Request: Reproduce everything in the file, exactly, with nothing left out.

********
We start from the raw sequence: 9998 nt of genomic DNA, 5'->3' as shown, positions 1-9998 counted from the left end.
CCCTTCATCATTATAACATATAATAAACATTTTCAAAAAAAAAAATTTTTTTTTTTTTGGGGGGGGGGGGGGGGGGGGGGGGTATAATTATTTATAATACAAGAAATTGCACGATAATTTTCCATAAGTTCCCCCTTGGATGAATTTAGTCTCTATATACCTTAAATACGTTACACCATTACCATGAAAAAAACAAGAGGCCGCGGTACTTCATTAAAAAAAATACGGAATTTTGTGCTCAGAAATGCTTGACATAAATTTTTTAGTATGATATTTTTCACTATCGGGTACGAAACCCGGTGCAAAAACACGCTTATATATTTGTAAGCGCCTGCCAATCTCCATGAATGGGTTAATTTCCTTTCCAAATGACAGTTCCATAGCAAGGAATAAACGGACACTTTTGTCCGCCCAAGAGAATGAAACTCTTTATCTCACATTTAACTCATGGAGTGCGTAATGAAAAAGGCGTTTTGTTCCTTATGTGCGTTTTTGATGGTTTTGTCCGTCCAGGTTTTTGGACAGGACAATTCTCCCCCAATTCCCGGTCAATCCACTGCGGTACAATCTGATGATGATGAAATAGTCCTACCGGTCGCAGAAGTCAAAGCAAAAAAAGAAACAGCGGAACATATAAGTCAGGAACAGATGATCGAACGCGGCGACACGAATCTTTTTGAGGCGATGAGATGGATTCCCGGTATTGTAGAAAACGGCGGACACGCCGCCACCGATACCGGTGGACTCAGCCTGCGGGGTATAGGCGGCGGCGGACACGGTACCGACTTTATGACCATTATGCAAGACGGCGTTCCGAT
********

We start from the raw sequence: 9998 nt of genomic DNA, 5'->3' as shown, positions 1-9998 counted from the left end.
CCCTTCATCATTATAACATATAATAAACATTTTCAAAAAAAAAAATTTTTTTTTTTTTGGGGGGGGGGGGGGGGGGGGGGGGTATAATTATTTATAATACAAGAAATTGCACGATAATTTTCCATAAGTTCCCCCTTGGATGAATTTAGTCTCTATATACCTTAAATACGTTACACCATTACCATGAAAAAAACAAGAGGCCGCGGTACTTCATTAAAAAAAATACGGAATTTTGTGCTCAGAAATGCTTGACATAAATTTTTTAGTATGATATTTTTCACTATCGGGTACGAAACCCGGTGCAAAAACACGCTTATATATTTGTAAGCGCCTGCCAATCTCCATGAATGGGTTAATTTCCTTTCCAAATGACAGTTCCATAGCAAGGAATAAACGGACACTTTTGTCCGCCCAAGAGAATGAAACTCTTTATCTCACATTTAACTCATGGAGTGCGTAATGAAAAAGGCGTTTTGTTCCTTATGTGCGTTTTTGATGGTTTTGTCCGTCCAGGTTTTTGGACAGGACAATTCTCCCCCAATTCCCGGTCAATCCACTGCGGTACAATCTGATGATGATGAAATAGTCCTACCGGTCGCAGAAGTCAAAGCAAAAAAAGAAACAGCGGAACATATAAGTCAGGAACAGATGATCGAACGCGGCGACACGAATCTTTTTGAGGCGATGAGATGGATTCCCGGTATTGTAGAAAACGGCGGACACGCCGCCACCGATACCGGTGGACTCAGCCTGCGGGGTATAGGCGGCGGCGGACACGGTACCGACTTTATGACCATTATGCAAGACGGCGTTCCGAT